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Wednesday, September 24, 2014

Costume Design in Film Magic

"What a costume designer does is a cross between magic and camouflage." — Edith Head

Transforming characters and transcending time. In observance of Fashion Week events around the globe, Fandor is celebrating the indispensable role of costume design in film.

Fashion, film, and costume design have compelling ties.

Dir. Gao Xiaosong | 99 minutes

A story of honor, love and revenge set against the backdrop of the Chinese opera during its heyday in 1920s Shanghai, MY KINGDOM centers on two sworn brothers and their quest to regain their master’s honor. After years spent training in martial arts, Guan Yilong (Wu Chun) and Meng Erkui (Han Geng) pursue revenge and quickly succeed, establishing themselves as the newest sensations of the Shanghai opera scene. They experience fame and love with a beautiful actress, Xi Mulan (Barbie Hsu), but soon their collective pasts catch up with them and all three are tangled in a complex web of love, lust, deceit and betrayal.

Dir. Valery Todorovsky | 132 minutes

Moscow 1955. Stalin has been dead two years, but not even Khrushchev's thaw can prevent Komsomol shock troops from hounding hipsters (stilyagi), fans of American jazz, culture and fashion. The student Mels, a Komsomol member, meets Polya, a hipster, while conducting a raid on a hipster hangout. Mels falls in love with Polya while his Communist comrade harbors romantic feelings for him. Mels ingratiates himself into Polya's group of hipsters who meet up on "Broadway" (Gorky/Tverskaya Street), and begins adopting their extreme fashion and lifestyle. Soon, Mels is a hit on the dance floor and starts learning to play the saxophone. He is expelled from college, changes his name to Mel and has the beautiful Polya for a girlfriend. With delightful retro-musical scenes and cinematography parodying the style of Soviet realism, HIPSTERS is a lush rebel-with-a-cause romance full of intricately choreographed toe-tapping numbers, and plenty of satirical social commentary.


These two-color Technicolor fashion shots were copied from nitrate film many years ago without the benefit of later techniques that minimize blemishes. Even heavily abraded, they're of interest as a portrait of couture in 1927, as a document of color cinematography when the process was still novel and because many of the models were successful Hollywood actresses. The film was found and copied by Murray Glass, one of the best American friends of early cinema. Music by Frederick Hodges.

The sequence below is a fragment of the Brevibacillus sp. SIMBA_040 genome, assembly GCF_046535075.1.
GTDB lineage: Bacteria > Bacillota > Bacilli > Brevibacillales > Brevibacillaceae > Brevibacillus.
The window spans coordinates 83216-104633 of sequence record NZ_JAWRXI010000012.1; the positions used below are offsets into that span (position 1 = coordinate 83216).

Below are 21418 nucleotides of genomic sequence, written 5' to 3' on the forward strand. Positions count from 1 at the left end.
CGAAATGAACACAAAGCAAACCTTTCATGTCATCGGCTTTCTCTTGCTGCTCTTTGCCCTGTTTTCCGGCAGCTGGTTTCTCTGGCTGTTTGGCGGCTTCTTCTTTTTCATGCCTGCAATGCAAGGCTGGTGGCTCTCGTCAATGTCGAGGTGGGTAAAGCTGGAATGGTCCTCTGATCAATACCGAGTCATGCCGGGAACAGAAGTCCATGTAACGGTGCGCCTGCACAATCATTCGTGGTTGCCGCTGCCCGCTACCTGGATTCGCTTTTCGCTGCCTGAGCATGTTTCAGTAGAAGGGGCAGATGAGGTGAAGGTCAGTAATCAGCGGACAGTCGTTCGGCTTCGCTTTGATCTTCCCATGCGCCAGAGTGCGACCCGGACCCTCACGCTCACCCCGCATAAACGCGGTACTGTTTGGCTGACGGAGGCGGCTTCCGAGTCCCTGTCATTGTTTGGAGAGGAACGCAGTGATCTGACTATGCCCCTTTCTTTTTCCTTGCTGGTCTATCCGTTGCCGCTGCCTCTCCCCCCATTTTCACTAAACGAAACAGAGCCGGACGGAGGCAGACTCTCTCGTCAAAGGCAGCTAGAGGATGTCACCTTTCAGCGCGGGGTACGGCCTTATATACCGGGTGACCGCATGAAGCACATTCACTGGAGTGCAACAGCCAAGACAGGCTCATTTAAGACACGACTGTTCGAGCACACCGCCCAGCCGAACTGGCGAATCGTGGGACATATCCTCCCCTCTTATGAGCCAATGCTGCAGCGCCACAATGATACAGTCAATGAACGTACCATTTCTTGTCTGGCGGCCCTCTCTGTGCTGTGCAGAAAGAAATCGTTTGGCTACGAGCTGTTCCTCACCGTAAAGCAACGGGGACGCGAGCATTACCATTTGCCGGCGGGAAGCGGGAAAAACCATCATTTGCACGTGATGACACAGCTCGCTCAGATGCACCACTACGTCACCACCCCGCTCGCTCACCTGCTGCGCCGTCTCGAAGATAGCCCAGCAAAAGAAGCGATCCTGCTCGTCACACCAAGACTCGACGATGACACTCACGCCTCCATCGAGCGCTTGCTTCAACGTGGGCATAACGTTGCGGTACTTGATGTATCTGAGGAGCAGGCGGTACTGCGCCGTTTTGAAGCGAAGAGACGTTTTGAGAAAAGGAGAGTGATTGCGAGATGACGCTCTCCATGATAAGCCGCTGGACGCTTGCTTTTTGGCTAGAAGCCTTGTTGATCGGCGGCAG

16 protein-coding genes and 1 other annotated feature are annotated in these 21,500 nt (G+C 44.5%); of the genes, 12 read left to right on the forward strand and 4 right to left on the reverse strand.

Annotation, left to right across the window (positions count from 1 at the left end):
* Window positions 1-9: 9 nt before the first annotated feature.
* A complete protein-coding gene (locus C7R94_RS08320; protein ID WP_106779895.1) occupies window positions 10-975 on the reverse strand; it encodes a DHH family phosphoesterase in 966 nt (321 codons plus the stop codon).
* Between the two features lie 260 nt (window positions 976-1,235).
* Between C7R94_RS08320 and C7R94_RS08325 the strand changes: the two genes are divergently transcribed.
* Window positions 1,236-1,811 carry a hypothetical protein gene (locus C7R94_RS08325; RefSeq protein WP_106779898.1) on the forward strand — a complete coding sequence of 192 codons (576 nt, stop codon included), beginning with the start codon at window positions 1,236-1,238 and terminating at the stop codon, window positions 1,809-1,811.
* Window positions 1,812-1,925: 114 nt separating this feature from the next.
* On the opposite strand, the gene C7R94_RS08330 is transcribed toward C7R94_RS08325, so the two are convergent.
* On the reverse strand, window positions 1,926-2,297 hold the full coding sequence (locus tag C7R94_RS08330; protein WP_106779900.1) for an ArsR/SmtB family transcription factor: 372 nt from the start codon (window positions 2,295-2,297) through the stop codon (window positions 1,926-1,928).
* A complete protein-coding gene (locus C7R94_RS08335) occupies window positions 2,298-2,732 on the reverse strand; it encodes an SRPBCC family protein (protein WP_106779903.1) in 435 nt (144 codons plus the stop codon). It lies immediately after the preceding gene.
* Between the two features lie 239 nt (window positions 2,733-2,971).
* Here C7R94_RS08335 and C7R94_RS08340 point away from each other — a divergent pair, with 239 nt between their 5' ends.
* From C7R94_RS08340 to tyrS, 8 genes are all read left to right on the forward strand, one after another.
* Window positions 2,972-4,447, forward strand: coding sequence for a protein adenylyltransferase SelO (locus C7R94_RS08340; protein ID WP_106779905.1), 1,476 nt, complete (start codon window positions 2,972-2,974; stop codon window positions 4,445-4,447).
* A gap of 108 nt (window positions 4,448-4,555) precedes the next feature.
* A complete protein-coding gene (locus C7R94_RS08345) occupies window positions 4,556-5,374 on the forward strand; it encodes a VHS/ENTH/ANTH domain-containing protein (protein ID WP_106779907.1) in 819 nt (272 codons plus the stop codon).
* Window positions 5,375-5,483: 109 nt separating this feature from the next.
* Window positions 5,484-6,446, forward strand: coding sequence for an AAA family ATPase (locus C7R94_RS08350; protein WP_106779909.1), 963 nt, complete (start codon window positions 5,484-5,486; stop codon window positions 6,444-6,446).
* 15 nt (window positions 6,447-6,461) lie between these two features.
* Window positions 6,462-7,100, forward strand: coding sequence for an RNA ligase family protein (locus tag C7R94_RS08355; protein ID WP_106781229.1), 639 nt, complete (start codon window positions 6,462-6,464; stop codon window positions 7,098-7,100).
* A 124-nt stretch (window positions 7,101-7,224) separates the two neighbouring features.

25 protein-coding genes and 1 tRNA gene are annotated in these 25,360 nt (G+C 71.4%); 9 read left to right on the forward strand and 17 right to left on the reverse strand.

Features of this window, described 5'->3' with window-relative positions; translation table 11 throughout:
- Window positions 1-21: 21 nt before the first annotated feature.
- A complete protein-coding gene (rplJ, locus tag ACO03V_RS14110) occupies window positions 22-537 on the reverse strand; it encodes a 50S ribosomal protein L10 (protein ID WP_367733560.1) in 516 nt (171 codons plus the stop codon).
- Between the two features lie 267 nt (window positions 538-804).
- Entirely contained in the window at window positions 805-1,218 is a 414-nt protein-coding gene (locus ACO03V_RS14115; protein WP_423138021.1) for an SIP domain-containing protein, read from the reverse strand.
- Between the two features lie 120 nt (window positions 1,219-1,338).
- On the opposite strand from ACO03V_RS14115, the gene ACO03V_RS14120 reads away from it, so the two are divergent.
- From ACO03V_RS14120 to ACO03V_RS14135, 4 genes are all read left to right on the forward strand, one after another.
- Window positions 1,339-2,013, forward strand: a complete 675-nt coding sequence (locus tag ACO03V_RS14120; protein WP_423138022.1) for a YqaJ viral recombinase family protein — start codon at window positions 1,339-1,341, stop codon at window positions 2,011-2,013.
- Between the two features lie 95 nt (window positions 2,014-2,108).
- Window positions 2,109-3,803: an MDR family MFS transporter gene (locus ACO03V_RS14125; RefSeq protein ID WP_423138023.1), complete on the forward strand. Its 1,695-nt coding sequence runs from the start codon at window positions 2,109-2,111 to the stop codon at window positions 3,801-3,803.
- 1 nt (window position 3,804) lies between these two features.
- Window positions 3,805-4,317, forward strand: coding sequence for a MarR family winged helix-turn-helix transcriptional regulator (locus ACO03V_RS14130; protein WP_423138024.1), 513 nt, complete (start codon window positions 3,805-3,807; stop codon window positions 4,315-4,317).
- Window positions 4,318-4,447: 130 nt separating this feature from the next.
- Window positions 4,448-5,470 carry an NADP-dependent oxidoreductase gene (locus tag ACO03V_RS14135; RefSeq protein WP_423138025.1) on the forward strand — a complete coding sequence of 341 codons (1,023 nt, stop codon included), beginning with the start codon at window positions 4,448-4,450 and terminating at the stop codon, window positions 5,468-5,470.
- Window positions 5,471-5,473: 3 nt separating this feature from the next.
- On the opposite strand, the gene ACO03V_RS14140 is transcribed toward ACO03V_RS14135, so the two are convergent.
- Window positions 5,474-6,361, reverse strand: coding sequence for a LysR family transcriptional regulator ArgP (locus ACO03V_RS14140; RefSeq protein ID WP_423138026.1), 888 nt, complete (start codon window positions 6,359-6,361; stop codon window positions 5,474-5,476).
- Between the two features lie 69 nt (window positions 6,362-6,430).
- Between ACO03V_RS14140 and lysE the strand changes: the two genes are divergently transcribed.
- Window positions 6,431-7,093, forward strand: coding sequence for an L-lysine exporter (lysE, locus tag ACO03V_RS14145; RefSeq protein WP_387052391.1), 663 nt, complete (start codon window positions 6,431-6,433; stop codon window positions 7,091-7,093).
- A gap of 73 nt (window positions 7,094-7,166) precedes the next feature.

Dir. Brent Huff | 84 minutes

A rare glimpse into the dark side of modeling, CHASING BEAUTY speaks with supermodels, photographers, agents and the like in a quest to answer one of the industry's most complex questions: What is beauty and is it worth the cost? Each year, thousands of hopefuls begin the pursuit of their modeling dreams, but how many actually succeed, and how long does success last? For many who try, there is no shortage of collateral damage along the way. Beauty is a billion dollar business, but consumers aren't the only ones paying the price.

Dir. Peter Greenaway | 107 minutes

Set in a richly exaggerated 17th-century England, Peter Greenaway’s sumptuous and sensuously charged brainteaser catapulted him to the forefront of international art cinema. Adorned with intricate wordplay, extravagant costumes and opulent photography, Greenaway’s first narrative feature weaves a labyrinthine mystery around the maxim “draw what you see, not what you know.” An aristocratic wife (Janet Suzman) commissions a young, cocksure draughtsman (Anthony Higgins) to sketch her husband’s property while he is away in exchange for a fee, room and board and one sexual favor for each of the twelve drawings. As the draughtsman becomes more entrenched in the devious schemings in this seemingly idyllic country home, curious details emerge in his drawings that may reveal a murder. Bolstered by a majestic score by then-newcomer Michael Nyman and stunning cinematography by Curtis Clark that suggests Greenaway has the elements at his beck and call, THE DRAUGHTSMAN’S CONTRACT is a luscious cinematic banquet for eye, ear and mind.

Dir. Derek Jarman | 95 minutes